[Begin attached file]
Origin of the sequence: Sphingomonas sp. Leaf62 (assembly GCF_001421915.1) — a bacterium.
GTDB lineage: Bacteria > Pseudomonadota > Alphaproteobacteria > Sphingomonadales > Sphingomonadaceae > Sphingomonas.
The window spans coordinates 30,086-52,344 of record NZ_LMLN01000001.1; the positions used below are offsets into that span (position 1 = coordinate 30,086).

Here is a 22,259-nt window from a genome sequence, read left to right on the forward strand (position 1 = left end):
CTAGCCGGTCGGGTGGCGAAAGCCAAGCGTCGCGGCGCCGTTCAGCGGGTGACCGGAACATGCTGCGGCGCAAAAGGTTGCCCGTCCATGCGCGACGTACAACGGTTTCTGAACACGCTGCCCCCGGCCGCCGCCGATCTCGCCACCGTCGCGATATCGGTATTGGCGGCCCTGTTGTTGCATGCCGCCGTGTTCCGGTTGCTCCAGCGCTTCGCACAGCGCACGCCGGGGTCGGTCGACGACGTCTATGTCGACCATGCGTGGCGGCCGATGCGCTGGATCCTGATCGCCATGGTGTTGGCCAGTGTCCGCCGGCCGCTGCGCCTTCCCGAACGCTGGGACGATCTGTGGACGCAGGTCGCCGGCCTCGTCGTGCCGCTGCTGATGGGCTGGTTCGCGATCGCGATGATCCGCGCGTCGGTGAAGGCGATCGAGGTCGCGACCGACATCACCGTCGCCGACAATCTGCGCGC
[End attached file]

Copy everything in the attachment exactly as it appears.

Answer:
Origin of the sequence: Sphingomonas sp. Leaf62 (assembly GCF_001421915.1) — a bacterium.
GTDB lineage: Bacteria > Pseudomonadota > Alphaproteobacteria > Sphingomonadales > Sphingomonadaceae > Sphingomonas.
The window spans coordinates 30,086-52,344 of record NZ_LMLN01000001.1; the positions used below are offsets into that span (position 1 = coordinate 30,086).

Here is a 22,259-nt window from a genome sequence, read left to right on the forward strand (position 1 = left end):
CTAGCCGGTCGGGTGGCGAAAGCCAAGCGTCGCGGCGCCGTTCAGCGGGTGACCGGAACATGCTGCGGCGCAAAAGGTTGCCCGTCCATGCGCGACGTACAACGGTTTCTGAACACGCTGCCCCCGGCCGCCGCCGATCTCGCCACCGTCGCGATATCGGTATTGGCGGCCCTGTTGTTGCATGCCGCCGTGTTCCGGTTGCTCCAGCGCTTCGCACAGCGCACGCCGGGGTCGGTCGACGACGTCTATGTCGACCATGCGTGGCGGCCGATGCGCTGGATCCTGATCGCCATGGTGTTGGCCAGTGTCCGCCGGCCGCTGCGCCTTCCCGAACGCTGGGACGATCTGTGGACGCAGGTCGCCGGCCTCGTCGTGCCGCTGCTGATGGGCTGGTTCGCGATCGCGATGATCCGCGCGTCGGTGAAGGCGATCGAGGTCGCGACCGACATCACCGTCGCCGACAATCTGCGCGC